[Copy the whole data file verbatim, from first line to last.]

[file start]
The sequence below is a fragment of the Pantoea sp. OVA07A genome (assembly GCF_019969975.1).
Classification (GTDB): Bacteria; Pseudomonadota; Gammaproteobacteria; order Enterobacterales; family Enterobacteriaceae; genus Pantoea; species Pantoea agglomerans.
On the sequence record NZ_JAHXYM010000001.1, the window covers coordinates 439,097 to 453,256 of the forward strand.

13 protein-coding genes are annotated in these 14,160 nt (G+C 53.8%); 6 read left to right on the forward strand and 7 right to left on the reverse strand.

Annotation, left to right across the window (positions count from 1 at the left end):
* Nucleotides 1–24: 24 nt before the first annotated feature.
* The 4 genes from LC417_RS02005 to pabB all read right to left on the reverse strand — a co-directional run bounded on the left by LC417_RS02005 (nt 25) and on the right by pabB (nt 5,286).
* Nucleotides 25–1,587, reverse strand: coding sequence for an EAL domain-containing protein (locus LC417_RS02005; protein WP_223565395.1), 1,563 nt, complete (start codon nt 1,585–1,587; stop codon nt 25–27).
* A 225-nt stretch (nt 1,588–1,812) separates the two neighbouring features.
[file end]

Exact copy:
The sequence below is a fragment of the Pantoea sp. OVA07A genome (assembly GCF_019969975.1).
Classification (GTDB): Bacteria; Pseudomonadota; Gammaproteobacteria; order Enterobacterales; family Enterobacteriaceae; genus Pantoea; species Pantoea agglomerans.
On the sequence record NZ_JAHXYM010000001.1, the window covers coordinates 439,097 to 453,256 of the forward strand.

13 protein-coding genes are annotated in these 14,160 nt (G+C 53.8%); 6 read left to right on the forward strand and 7 right to left on the reverse strand.

Annotation, left to right across the window (positions count from 1 at the left end):
* Nucleotides 1–24: 24 nt before the first annotated feature.
* The 4 genes from LC417_RS02005 to pabB all read right to left on the reverse strand — a co-directional run bounded on the left by LC417_RS02005 (nt 25) and on the right by pabB (nt 5,286).
* Nucleotides 25–1,587, reverse strand: coding sequence for an EAL domain-containing protein (locus LC417_RS02005; protein WP_223565395.1), 1,563 nt, complete (start codon nt 1,585–1,587; stop codon nt 25–27).
* A 225-nt stretch (nt 1,588–1,812) separates the two neighbouring features.